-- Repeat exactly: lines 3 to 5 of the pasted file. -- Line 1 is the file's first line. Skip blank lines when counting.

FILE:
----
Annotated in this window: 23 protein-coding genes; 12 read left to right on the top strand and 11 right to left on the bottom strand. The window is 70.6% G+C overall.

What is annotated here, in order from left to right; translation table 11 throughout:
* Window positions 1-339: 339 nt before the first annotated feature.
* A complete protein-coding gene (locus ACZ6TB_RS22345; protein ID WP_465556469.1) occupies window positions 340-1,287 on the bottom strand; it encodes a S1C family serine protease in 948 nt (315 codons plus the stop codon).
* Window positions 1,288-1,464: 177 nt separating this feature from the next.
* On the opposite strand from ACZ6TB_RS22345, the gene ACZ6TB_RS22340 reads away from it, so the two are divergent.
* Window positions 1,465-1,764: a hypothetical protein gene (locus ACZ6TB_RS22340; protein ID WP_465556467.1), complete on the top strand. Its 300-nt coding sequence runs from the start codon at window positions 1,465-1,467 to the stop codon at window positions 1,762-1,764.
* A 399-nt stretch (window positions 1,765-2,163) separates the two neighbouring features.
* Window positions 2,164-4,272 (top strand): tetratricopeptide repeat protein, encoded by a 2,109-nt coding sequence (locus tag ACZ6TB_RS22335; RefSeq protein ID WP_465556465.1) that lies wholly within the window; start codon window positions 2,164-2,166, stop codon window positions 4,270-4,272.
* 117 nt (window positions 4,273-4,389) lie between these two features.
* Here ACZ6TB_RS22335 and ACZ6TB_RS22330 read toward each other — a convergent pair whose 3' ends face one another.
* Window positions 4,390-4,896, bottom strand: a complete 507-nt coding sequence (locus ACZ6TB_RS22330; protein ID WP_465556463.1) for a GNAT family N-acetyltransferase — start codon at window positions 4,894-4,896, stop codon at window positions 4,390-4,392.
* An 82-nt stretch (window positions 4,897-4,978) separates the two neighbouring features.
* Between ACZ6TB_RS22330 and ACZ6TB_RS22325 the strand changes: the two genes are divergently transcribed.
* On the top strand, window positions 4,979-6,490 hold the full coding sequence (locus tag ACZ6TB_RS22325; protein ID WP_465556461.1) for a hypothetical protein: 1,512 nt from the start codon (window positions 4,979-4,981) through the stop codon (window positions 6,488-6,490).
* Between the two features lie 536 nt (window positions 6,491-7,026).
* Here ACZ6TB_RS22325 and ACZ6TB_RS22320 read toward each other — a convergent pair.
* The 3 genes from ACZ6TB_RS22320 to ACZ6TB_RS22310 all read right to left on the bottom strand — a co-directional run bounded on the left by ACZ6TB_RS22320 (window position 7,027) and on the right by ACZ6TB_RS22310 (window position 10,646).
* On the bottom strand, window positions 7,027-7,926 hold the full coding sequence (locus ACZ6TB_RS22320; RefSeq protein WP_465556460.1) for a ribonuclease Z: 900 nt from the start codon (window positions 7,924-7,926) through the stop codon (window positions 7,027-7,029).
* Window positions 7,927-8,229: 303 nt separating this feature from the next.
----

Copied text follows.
* Window positions 1-339: 339 nt before the first annotated feature.
* A complete protein-coding gene (locus ACZ6TB_RS22345; protein ID WP_465556469.1) occupies window positions 340-1,287 on the bottom strand; it encodes a S1C family serine protease in 948 nt (315 codons plus the stop codon).
* Window positions 1,288-1,464: 177 nt separating this feature from the next.